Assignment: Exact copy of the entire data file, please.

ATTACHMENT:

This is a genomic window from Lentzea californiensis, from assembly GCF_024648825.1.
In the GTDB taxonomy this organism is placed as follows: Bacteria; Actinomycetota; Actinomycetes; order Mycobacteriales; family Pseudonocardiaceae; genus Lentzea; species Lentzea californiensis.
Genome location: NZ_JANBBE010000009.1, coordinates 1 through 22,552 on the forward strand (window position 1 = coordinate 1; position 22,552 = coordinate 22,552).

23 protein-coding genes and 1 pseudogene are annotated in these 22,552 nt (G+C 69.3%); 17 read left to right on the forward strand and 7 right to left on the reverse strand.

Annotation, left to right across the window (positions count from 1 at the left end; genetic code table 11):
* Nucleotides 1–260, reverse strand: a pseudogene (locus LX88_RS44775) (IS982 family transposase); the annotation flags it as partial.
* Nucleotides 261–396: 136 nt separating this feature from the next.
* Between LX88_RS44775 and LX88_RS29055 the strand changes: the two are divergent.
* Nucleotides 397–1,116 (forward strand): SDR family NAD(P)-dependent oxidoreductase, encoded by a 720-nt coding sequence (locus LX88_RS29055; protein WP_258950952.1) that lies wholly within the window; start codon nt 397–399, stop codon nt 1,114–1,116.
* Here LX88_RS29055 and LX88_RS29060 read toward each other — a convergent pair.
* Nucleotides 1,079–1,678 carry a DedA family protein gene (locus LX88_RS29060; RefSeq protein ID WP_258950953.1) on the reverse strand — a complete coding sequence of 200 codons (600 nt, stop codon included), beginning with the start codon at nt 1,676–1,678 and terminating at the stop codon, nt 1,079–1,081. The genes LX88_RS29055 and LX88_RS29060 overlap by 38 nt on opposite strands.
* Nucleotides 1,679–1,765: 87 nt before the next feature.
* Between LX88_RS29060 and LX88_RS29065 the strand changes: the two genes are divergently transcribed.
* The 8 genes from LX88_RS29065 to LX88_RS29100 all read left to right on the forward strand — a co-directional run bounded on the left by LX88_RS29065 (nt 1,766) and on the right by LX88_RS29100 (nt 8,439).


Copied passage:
This is a genomic window from Lentzea californiensis, from assembly GCF_024648825.1.
In the GTDB taxonomy this organism is placed as follows: Bacteria; Actinomycetota; Actinomycetes; order Mycobacteriales; family Pseudonocardiaceae; genus Lentzea; species Lentzea californiensis.
Genome location: NZ_JANBBE010000009.1, coordinates 1 through 22,552 on the forward strand (window position 1 = coordinate 1; position 22,552 = coordinate 22,552).

23 protein-coding genes and 1 pseudogene are annotated in these 22,552 nt (G+C 69.3%); 17 read left to right on the forward strand and 7 right to left on the reverse strand.

Annotation, left to right across the window (positions count from 1 at the left end; genetic code table 11):
* Nucleotides 1–260, reverse strand: a pseudogene (locus LX88_RS44775) (IS982 family transposase); the annotation flags it as partial.
* Nucleotides 261–396: 136 nt separating this feature from the next.
* Between LX88_RS44775 and LX88_RS29055 the strand changes: the two are divergent.
* Nucleotides 397–1,116 (forward strand): SDR family NAD(P)-dependent oxidoreductase, encoded by a 720-nt coding sequence (locus LX88_RS29055; protein WP_258950952.1) that lies wholly within the window; start codon nt 397–399, stop codon nt 1,114–1,116.
* Here LX88_RS29055 and LX88_RS29060 read toward each other — a convergent pair.
* Nucleotides 1,079–1,678 carry a DedA family protein gene (locus LX88_RS29060; RefSeq protein ID WP_258950953.1) on the reverse strand — a complete coding sequence of 200 codons (600 nt, stop codon included), beginning with the start codon at nt 1,676–1,678 and terminating at the stop codon, nt 1,079–1,081. The genes LX88_RS29055 and LX88_RS29060 overlap by 38 nt on opposite strands.
* Nucleotides 1,679–1,765: 87 nt before the next feature.
* Between LX88_RS29060 and LX88_RS29065 the strand changes: the two genes are divergently transcribed.
* The 8 genes from LX88_RS29065 to LX88_RS29100 all read left to right on the forward strand — a co-directional run bounded on the left by LX88_RS29065 (nt 1,766) and on the right by LX88_RS29100 (nt 8,439).